[MLE] Philippines is starting MLE

Dear MLE friends,
It is always good to learn from what is going on in neighbouring countries. The Philippines government has big plans and made a start. Read more on
One of the articles is copied below.

Karsten van Riezen
Education Consultant, SIL Int.
SIL, South Asia Group.

Disclaimer: This mailing list is an informal way to share MLE related information. The sender neither claims credit or responsibility for the reports and events shared through this mailing list. Subscribing or unsubscribe by writing "[MLE] Subscribe" or "[MLE] Unsubscribe" in the subject-line and send a message to: karsten_van_riezen@sil.org. Any contributions or suggestions are welcome.

Educators trained on native tongue teaching

By Alexander Villafania
First Posted 19:45:00 05/08/2009
Filed Under: Education, Language

MANILA, Philippines—The Department of Education has began a summer program to train primary school educators on using their mother language as a medium of instruction.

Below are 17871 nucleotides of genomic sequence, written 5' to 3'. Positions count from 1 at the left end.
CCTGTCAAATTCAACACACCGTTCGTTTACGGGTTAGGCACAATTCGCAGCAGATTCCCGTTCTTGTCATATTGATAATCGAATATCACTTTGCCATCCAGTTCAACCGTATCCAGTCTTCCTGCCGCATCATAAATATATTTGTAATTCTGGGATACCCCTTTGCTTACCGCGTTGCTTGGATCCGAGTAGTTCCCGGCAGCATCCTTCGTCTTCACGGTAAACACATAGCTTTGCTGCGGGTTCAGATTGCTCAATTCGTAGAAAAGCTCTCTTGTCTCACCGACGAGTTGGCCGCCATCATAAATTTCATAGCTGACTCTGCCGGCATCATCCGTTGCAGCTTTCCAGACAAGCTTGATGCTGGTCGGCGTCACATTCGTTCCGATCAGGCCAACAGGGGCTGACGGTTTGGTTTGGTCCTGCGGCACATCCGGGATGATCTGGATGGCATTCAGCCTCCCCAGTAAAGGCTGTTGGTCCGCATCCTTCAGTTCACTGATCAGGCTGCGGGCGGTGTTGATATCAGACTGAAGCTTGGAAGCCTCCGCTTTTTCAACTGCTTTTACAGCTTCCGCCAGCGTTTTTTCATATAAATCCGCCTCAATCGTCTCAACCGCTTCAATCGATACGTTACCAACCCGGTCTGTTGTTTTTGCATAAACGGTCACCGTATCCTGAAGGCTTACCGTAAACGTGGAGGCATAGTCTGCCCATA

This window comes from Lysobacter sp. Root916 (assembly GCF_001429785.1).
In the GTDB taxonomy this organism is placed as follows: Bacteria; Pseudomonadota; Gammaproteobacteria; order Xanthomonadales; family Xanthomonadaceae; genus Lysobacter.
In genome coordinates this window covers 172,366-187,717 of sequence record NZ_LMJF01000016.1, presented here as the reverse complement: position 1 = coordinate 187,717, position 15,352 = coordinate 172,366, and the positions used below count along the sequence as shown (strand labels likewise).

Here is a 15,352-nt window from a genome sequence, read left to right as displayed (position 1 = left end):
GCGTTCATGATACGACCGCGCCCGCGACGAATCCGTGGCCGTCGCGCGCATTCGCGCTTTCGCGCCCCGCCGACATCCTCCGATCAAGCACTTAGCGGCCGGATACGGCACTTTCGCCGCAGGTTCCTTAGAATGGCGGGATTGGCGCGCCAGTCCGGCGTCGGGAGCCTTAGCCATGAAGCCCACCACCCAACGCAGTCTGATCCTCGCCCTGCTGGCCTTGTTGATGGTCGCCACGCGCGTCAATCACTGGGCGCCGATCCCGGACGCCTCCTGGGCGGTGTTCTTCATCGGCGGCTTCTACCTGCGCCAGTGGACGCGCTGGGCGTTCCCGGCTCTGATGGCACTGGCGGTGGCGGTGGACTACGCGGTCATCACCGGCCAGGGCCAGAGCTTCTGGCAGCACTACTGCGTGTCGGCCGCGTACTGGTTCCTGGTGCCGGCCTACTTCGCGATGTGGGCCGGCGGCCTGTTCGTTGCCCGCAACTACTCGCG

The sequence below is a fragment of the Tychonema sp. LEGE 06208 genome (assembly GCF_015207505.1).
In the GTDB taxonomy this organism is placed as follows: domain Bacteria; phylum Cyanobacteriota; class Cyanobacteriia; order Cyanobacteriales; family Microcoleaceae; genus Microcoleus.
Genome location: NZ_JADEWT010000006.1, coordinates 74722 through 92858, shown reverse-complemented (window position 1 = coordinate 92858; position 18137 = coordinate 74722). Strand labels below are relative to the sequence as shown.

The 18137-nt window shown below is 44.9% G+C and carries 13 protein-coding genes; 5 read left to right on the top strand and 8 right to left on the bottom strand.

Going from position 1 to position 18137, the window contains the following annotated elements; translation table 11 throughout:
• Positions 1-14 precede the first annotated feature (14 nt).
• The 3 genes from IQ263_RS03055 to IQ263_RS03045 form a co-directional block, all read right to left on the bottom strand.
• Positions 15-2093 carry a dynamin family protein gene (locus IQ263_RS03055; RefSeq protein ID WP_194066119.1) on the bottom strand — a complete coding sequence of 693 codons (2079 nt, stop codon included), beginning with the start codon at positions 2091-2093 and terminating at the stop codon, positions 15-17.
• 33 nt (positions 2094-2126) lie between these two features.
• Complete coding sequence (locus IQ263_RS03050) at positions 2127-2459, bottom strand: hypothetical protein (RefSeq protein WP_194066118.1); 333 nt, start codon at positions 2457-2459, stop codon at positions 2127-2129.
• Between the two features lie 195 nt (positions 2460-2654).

About 50 teachers from grades 1, 2, and 3 from Luzon and Visayas schools joined the month-long training.

The training program enables teachers to prepare action plans to teach in the local dialects while enhancing their competencies in preparing curriculum, teaching materials and strategies.

Workshop outputs include lesson exemplars using Multilingual Education strategies for teaching beginning reading and for integrating content and language lessons for elementary grades, production of a multi-lingual “Big Book,” microteaching and advocacy plan.

Teachers will also be given lessons in English and Filipino.

DepEd partnered with the University of the Philippines College of Education, Reading and Teaching in the Early Grades Areas, Summer Institute of Linguistics, and Translators Association of the Philippines.

It is part of the DepEd’s Mother Tongue-Based Multilingual Education project, which is itself a continuation of the Lingua Franca Education Project conducted in 1999.

In a statement, DepEd Secretary Jesli Lapus cited studies that pointed to better learning skills of primary students who are taught in their mother tongues.

Lapus said students are able to conceptualize and think deeper when being taught in their mother languages. Conversely, they find it difficult to learn when the medium of instruction is a language not familiar to them.